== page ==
Sometimes the best stories remain untold. For this reason, this week’s post opens a new section that will go far beyond this blog (you’ll hear more news soon :). In Stories that Spark, Luis de la Riva and myself will share inspiring stories of organizations and individuals who are contributing to society while using creative and innovative approaches. Because talent is only talent when it improves someone else’s life… And talent is only talent when it is shared with others…

Learning from other disciplines different from ours will help us connect ideas and hopefully spark innovative actions into our existing projects or personal careers.

Here is the first list of #storiesthatspark:

  1. The White Card instills values in young players. Since the 2010-11 season, the Real Madrid Foundation has developed the Tarjeta Blanca (White Card) project, which is based on giving credit to those children who demonstrate a positive attitude and behavior during the competition. Can you imagine a better way to instill educational values? Players are incentivized to behave properly, while coaches have it very easy to motivate their players to act properly. Encouraging positive actions is a good way of avoiding future negative actions.You can also check out other similar initiatives, such as the tarjeta verde used by Fútbolmás Foundation in Chile. This article includes information about a recent event organized by Real Madrid Foundation, in which a Tarjeta Blanca was granted:
  1. Manchester United wants your child to eat well.  With more than 2 million “likes” in its Facebook page, the ManU Foundation is running multiple projects. One of the most relevant one is Eat Well with Manchester United, an amazing initiative for children that combines cooking sessions (using healthy food) with physical activity (fitness, football and controlling body movement). Sometimes when we mix two different concepts, amazing things happen. You can learn more about the Manchester Foundation Project here:
  1. District Sports and DC SCORES promote soccer and values in the USA’s capital. Our contributor Luis de la Riva had the opportunity to volunteer in two non-profits located in Washington DC: District Sports ( organizes soccer leagues all over the city, using public soccer facilities and promoting equal participation of men and women. On the other side, DC SCORES ( conducts, among other things, soccer and poetry programs for kids from underserved neighborhoods. Their work is admirable and necessary, because those kids would have a very limited access to extracurricular activities otherwise.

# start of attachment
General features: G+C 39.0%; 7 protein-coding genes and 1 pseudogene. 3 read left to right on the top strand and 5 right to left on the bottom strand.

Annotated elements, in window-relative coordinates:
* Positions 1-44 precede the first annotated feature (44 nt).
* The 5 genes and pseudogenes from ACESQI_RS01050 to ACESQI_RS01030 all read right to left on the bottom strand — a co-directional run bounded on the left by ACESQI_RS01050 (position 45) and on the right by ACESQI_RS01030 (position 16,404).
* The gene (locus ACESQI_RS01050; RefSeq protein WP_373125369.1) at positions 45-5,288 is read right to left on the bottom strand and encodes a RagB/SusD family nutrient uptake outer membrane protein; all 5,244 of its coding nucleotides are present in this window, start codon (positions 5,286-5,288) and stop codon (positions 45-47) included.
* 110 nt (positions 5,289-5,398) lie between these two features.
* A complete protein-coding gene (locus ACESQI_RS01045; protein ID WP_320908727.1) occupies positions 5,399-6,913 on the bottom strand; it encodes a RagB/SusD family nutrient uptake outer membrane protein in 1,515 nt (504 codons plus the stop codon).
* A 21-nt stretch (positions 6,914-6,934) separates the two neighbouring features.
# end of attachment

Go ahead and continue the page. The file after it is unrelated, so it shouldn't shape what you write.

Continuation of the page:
2. An elite university wants to encourage an open education. Can you imagine having free access to the educational material uploaded by one of the best universities in the world? The Massachusetts Institute of Technology (MIT) has been doing this for years by offering the MIT OpenCourseWare (OCW) platform, which includes all the academic material available for every course. These materials include the topics covered by the course, video lectures, past exams (including solved exams) and additional reading material. This platform has been so relevant that it has given birth to a community of “self-learners” who take full advantage of the contents uploaded to the OCW. We recommend you to read the story of Scott H. Young, a young man who decided to learn the entire 4-year MIT curriculum for computer science over 12 months and without taking any classes. Here is his website:  Its principle relies on the fact that any person, regardless of his/her origin, socioeconomic status or interests, should have access to a high-quality education.
  3. MOOCs are trending. In spite of the OCW potential, it is not necessary to search abroad to find initiatives that offer an accessible and open education. The journal El País published an interesting article ( in which the importance of MOOCs (Massive Open Online Courses) was described, considering these courses useful tools that allow universities to make their courses known, while making education accessible. Among Spanish universities, prestigious institutions, such as Carlos III, Pompeu Fabra, Autónoma de Madrid and Universidad Europea offer MOOCs via platforms like edX, Coursera and Miríadax.
  1. IBM seeks impactful social projects. The well-known and long-standing company IBM bases its corporate social responsibility on a project called Citizen IBM. Among other initiatives, the IBM Impact Grants offer hundreds of grants each year  and they provide consulting expertise and technologies to interesting projects, such as a new model for autism screening in Turkey or a predictive model prototype to help young job-seekers in Belgium.
  2. A young man is changing the world with a printer. It is not necessary to be part of a big corporation to improve the world. Guillermo Martínez has grabbed the headlines because of his amazing story. Guillermo prints 3D arms for underprivileged people. If you want to know more about his story, this is his website:
  3. Xaley wants to promote women’s leadership. Xaley ( has just launched the initiative Educalab, aimed at offering 20 leadership scholarships for young Senegalese women. Together with local female entrepreneurs, Xaley is identifying impactful projects and raising awareness on those projects. The powerful mix? Social innovation to achieve gender equality through education.

We hope that these stories inspire you when working on your own projects and/or creating new ones. After all, our professional sector does not matter when it comes to creating a better community around us. Stay tuned and Stories that Matter will soon bring more insightful stories.

Improving the world one story at a time…